Republicans are looking to repeal the Foreign Account Tax Compliance Act (FATCA), which combats federal tax evasion via offshore bank accounts.

FATCA requires Americans living in-country and abroad who hold offshore accounts worth $50,000 or more to report their assets to the IRS. FATCA was signed into law in March of 2010 as a result of an international tax evasion scandal. Swiss bank UBS was found to have helped many wealthy Americans hide their money from the Internal Revenue Service in order to avoid paying their fair share of federal taxes. International tax investigators discovered that UBS, and other large banks Credit Suisse Wegelin, helped 17,000 wealthy Americans hide a combined amount of $20 billion.

Reuters reported that this attempt will be the first by the Republicans to repeal FATCA, although the GOP has delayed the law’s implementation for nearly four years. The law is supposed to activate on July 1 of this year. The GOP’s repeal attempt is expected to fail, but that’s not to say that won’t pursue another implementation delay.

Early last year, Wegelin, the oldest private Swiss bank, announced a ceasing of operations because of its guilty role in the trax scandal. According to Wegelin’s managing partner, the bank “agreed with certain US taxpayers to evade the US tax obligations of these US taxpayer clients, who filed false tax returns with the IRS.”

Wealthy Americans and corporations have frequently gone to offshore banks, or “tax havens” as they’ve been known as, in order to increase their net worth by avoiding paying U.S. federal taxes. In 2012, 80 American corporations kept $166 billion in tax havens, effectively avoiding paying U.S. taxes. The total amount of corporate offshore assets now equals $1.5 trillion.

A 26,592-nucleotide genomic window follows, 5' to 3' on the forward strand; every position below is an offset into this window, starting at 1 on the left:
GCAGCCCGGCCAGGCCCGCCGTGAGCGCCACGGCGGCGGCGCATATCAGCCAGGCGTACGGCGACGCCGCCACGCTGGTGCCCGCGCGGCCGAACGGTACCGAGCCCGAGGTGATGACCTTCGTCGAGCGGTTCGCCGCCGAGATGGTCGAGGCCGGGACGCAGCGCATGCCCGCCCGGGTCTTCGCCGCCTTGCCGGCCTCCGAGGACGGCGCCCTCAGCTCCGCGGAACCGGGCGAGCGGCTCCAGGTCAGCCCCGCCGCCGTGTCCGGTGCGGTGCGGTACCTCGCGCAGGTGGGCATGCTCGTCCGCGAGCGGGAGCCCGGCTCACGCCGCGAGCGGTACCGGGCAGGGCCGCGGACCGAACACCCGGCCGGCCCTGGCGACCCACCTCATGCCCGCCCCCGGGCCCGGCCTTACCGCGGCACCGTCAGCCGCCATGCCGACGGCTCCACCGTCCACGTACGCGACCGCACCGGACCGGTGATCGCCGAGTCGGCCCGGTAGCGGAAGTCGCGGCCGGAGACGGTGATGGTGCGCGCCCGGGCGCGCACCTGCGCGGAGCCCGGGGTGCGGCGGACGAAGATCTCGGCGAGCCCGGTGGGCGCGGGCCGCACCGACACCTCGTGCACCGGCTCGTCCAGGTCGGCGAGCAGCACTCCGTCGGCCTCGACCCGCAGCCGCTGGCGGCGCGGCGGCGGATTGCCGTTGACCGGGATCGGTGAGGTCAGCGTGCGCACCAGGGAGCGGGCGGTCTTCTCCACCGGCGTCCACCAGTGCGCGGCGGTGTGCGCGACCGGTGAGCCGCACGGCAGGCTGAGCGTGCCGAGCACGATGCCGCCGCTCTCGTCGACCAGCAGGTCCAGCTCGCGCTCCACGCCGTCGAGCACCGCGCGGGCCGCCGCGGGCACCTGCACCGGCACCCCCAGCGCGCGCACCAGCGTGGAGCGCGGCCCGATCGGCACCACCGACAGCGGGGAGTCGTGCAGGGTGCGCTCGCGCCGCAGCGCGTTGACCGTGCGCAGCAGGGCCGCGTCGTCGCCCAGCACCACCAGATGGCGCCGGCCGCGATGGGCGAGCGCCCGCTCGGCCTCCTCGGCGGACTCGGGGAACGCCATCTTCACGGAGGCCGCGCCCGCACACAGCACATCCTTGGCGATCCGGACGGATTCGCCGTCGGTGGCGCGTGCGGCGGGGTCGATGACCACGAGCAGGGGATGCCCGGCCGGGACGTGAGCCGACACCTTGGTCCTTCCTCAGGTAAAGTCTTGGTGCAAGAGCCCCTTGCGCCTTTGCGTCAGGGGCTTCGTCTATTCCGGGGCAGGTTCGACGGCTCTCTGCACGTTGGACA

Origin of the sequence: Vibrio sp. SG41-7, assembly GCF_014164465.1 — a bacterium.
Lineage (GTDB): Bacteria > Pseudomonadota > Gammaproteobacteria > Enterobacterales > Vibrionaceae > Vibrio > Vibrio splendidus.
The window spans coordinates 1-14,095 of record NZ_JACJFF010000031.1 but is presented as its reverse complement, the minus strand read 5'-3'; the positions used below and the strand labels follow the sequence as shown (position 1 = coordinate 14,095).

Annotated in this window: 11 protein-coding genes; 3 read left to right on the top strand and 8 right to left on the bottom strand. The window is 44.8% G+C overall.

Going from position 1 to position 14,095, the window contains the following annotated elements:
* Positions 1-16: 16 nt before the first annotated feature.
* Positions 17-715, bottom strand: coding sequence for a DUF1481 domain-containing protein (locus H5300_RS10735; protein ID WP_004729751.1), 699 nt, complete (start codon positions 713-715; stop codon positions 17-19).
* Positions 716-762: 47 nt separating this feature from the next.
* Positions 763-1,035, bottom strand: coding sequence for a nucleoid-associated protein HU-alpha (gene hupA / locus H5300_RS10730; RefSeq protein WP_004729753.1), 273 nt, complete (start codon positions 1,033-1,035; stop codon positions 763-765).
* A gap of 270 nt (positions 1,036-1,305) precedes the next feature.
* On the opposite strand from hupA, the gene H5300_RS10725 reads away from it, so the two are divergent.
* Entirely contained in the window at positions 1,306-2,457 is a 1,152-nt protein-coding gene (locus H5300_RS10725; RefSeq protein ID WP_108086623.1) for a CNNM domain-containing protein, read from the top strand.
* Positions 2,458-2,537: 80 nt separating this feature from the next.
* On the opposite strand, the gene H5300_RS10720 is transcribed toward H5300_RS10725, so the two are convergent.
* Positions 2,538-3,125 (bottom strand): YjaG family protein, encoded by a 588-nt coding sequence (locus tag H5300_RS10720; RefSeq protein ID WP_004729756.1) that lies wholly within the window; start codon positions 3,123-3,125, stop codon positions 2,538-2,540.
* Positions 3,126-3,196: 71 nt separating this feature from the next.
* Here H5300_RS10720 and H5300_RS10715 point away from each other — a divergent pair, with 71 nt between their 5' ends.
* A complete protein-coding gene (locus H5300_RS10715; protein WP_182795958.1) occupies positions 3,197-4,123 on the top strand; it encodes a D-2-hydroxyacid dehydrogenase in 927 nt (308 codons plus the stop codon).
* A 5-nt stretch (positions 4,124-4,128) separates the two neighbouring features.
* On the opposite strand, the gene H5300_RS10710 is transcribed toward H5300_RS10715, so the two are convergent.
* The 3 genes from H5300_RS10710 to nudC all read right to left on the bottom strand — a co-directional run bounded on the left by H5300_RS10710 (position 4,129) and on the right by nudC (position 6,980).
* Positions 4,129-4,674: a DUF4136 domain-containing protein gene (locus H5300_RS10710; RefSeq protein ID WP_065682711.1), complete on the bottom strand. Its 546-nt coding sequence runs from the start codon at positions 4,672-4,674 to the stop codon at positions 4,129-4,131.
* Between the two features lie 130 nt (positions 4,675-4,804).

Currently, the corporate tax rate is 35 percent, but companies have been pushing for a 25 percent tax rate. In 1973, corporate tax rates dipped into 37 percent of American corporations’ profits, and these companies still made profits. Lightened regulation and pro-corporate laws now have tax rates dipping into only 14 percent.

Companies have drastically increased their profits over the last four decades, while the income inequality gap widens and workers struggle to provide for their families, most of which are barely surviving on minimum wage.

Josh is a writer and researcher with Ring of Fire. Follow him on Twitter @dnJdeli.